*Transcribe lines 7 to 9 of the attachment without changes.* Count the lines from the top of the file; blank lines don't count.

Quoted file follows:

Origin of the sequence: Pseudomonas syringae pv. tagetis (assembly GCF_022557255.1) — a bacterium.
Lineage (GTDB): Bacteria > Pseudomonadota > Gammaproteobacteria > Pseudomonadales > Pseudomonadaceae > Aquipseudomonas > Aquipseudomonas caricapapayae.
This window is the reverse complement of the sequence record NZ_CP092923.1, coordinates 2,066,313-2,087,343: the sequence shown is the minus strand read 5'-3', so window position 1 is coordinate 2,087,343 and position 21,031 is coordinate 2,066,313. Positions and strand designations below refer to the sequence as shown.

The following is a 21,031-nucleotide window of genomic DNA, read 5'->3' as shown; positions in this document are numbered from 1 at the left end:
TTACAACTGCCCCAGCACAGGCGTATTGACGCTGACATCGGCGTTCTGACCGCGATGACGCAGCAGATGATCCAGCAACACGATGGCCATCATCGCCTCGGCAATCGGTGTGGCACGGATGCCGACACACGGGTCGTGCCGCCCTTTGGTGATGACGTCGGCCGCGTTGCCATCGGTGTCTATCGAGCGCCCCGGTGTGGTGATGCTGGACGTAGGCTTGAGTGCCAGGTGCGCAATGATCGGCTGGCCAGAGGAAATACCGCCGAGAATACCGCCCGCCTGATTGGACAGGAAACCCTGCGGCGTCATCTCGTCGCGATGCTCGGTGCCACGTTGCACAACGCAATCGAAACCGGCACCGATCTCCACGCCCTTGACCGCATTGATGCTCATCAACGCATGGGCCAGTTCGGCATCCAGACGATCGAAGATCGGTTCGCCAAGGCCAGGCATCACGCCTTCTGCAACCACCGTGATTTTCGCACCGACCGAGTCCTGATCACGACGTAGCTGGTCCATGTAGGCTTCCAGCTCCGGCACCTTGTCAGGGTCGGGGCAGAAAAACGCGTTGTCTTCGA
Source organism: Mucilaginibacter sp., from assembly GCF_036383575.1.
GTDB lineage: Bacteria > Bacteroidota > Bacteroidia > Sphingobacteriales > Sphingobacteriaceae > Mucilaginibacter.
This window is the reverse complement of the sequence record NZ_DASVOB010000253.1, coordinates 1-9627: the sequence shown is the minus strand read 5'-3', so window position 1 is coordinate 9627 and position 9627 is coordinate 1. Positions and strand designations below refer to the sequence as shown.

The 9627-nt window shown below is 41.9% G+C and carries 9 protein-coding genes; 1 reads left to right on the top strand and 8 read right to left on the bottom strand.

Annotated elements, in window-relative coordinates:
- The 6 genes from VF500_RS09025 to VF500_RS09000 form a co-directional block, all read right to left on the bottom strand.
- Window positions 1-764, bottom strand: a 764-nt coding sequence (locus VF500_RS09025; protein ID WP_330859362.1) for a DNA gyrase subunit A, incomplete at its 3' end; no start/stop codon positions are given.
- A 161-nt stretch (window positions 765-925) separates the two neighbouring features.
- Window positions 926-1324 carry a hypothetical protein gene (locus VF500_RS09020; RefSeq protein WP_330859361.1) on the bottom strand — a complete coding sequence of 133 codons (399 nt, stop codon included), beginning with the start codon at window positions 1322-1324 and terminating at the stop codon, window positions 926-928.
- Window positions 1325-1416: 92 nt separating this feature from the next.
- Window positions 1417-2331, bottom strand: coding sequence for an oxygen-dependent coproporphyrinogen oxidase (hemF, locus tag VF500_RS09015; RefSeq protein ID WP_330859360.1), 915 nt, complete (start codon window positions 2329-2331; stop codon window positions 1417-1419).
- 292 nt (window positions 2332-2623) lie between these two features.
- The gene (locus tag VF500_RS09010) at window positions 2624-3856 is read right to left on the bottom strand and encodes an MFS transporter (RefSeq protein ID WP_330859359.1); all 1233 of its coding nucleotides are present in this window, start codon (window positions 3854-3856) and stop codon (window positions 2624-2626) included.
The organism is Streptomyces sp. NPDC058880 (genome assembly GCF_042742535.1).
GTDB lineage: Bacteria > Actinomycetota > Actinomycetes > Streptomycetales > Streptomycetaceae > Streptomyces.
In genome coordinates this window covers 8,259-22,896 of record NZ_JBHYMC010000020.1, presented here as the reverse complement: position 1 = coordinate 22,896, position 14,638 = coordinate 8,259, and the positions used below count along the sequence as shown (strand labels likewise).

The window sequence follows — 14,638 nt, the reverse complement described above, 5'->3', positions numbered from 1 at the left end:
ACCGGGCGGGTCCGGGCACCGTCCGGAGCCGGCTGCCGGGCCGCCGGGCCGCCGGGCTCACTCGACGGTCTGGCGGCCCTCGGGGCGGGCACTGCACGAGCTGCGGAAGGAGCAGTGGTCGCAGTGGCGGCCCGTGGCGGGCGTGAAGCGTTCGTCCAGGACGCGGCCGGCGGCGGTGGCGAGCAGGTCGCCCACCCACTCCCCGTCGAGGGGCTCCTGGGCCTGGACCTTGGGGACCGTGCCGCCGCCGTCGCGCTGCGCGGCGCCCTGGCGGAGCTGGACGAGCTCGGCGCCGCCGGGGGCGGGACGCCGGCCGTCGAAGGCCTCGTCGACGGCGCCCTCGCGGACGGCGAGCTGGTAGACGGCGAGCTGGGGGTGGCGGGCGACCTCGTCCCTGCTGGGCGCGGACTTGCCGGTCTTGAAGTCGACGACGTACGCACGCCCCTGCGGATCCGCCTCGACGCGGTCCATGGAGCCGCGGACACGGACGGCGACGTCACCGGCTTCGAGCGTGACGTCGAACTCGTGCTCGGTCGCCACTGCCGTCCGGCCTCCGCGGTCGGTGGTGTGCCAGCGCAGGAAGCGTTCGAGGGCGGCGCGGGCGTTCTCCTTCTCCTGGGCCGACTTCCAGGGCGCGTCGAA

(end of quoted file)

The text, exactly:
GTDB lineage: Bacteria > Bacteroidota > Bacteroidia > Sphingobacteriales > Sphingobacteriaceae > Mucilaginibacter.
This window is the reverse complement of the sequence record NZ_DASVOB010000253.1, coordinates 1-9627: the sequence shown is the minus strand read 5'-3', so window position 1 is coordinate 9627 and position 9627 is coordinate 1. Positions and strand designations below refer to the sequence as shown.

The 9627-nt window shown below is 41.9% G+C and carries 9 protein-coding genes; 1 reads left to right on the top strand and 8 read right to left on the bottom strand.